3 March 1776

Two weeks to the day after leaving Cape Henlopen, Delaware, ships of the Continental Fleet under Esek Hopkins rendezvoused three leagues north of Nassau harbor in the early morning hours of Sunday, 3 March 1776. The sounds of alarm that greeted the Americans’ careless show of force argued the wisdom of an in­direct attack against Fort Monragu, the weaker of the two forts which guarded the island of New Providence. A short time before noon, 230 Marines and 50 seamen under the command of Marine Captain Samuel N icholas jumped from longboats into the surf, about two miles east of the fort. Carrying Tower muskets, cartridge boxes, bayonets, and wearing a variety of civilian coats, white vests and breeches, and hats, the Marines gathered ashore in preparation for their march toward the fort. The Continental Marines; in their first amphibious assault, cap­tured Fort Montagu in a battle as “bemused as it was bloodless.” After resting the night in their prize, the invasion force completed the job of securing the island by taking Fort Nassau and arresting Governor Montfort Browne the next morning. But Browne and his council had the last laugh, for while the Marines rested in Fort Montagu and the Continental Fleet stood far to the east, Browne managed to deprive the Americans of the gun­powder they had sought by sending it out the unguarded harbor to St. Augustine, Florida, and safety. Angered by the loss, Hopkins had the forts and town stripped bare of cannon and cartridge before departing the island with the fleet on 17 March 1776.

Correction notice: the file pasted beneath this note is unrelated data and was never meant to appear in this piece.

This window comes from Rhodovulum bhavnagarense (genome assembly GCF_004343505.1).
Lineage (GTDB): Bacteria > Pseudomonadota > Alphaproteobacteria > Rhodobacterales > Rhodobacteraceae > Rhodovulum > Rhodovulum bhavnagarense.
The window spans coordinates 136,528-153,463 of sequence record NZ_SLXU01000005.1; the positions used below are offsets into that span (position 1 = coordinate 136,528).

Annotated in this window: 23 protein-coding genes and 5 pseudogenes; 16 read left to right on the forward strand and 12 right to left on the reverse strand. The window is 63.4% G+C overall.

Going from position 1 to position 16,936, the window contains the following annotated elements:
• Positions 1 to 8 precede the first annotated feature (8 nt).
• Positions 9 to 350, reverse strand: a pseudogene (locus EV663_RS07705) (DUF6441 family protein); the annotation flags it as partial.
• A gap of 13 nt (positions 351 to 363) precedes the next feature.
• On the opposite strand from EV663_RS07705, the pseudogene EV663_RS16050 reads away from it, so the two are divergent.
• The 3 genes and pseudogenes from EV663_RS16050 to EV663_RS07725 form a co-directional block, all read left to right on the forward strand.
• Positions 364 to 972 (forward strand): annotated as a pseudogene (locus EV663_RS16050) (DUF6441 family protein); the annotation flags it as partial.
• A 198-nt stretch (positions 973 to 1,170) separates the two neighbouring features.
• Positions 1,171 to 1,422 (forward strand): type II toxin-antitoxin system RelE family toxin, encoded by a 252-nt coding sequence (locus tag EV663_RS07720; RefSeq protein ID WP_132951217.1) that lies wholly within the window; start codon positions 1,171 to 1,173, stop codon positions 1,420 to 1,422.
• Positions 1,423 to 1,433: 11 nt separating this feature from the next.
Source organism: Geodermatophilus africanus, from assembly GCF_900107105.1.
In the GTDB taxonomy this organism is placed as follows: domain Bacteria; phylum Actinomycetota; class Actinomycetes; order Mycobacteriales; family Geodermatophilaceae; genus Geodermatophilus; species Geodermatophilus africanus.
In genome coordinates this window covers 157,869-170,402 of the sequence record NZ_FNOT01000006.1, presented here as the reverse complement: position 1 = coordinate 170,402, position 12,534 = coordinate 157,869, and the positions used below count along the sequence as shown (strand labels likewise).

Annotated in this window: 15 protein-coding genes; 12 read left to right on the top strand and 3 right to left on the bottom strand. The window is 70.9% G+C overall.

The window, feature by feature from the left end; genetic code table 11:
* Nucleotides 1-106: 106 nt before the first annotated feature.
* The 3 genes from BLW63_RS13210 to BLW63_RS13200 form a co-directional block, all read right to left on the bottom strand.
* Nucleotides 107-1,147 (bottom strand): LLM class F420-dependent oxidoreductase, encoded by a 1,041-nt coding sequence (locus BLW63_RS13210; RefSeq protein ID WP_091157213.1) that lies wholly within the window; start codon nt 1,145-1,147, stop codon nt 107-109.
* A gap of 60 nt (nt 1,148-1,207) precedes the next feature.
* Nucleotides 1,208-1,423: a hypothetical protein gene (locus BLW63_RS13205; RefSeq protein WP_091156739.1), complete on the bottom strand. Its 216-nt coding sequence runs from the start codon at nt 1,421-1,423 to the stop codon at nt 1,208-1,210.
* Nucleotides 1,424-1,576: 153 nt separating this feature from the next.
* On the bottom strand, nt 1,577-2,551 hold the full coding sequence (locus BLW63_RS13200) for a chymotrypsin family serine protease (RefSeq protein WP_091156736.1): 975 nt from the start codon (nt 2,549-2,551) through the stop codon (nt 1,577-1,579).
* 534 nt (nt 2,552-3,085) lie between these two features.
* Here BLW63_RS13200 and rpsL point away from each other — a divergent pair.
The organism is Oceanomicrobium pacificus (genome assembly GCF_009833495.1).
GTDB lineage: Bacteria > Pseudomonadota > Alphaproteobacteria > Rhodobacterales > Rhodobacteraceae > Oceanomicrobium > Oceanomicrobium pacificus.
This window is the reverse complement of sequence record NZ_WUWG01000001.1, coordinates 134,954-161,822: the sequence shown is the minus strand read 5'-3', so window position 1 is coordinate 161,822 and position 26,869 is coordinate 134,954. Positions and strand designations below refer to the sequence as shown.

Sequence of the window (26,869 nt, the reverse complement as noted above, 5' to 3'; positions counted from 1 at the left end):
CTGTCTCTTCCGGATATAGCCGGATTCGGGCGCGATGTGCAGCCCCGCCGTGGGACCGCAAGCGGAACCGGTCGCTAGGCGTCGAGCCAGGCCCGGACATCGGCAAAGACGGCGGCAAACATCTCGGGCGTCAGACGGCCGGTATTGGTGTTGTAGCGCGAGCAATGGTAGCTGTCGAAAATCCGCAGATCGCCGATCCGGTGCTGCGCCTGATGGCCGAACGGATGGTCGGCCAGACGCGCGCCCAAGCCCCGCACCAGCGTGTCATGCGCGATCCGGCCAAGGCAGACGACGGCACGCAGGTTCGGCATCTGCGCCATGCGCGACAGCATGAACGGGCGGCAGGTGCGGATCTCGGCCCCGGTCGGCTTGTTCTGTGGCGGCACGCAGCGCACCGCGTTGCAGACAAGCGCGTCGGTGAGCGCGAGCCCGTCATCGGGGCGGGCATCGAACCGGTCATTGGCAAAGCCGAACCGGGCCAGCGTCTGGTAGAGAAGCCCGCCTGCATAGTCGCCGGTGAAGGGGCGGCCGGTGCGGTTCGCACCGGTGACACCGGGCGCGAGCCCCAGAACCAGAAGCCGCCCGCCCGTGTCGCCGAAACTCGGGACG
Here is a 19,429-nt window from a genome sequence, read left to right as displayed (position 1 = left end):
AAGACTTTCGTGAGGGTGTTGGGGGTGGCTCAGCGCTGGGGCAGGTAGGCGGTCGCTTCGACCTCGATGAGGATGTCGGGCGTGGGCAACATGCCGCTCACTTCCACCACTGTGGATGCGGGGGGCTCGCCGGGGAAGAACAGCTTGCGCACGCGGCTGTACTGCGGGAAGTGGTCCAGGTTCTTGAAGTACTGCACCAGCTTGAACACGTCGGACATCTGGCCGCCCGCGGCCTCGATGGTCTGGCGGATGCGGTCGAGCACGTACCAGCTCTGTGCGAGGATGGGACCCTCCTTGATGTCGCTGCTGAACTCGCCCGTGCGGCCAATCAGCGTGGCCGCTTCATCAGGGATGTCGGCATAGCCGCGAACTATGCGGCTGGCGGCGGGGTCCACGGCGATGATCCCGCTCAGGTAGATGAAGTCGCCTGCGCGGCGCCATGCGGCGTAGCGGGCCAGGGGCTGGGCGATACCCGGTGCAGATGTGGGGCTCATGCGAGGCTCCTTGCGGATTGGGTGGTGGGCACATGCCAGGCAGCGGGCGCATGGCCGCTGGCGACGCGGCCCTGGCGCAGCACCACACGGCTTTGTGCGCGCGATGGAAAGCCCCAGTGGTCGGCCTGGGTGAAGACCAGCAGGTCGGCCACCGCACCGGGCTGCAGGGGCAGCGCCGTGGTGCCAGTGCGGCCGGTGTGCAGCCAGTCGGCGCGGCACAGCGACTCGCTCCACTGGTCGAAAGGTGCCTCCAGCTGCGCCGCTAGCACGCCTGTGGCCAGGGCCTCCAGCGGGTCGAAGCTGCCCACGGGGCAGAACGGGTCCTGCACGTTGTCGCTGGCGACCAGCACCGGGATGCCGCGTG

Published by Michael Carver

My goal is to bring history alive through interactive portrayal of ordinary American life in the late 18th Century (1750—1799) My persona are: Journeyman Brewer; Cordwainer (leather tradesman but not cobbler), Statesman and Orator; Chandler (candle and soap maker); Gentleman Scientist; and, Soldier in either the British Regular Army, the Centennial Army, or one of the various Militia. Let me help you experience history 1st hand!

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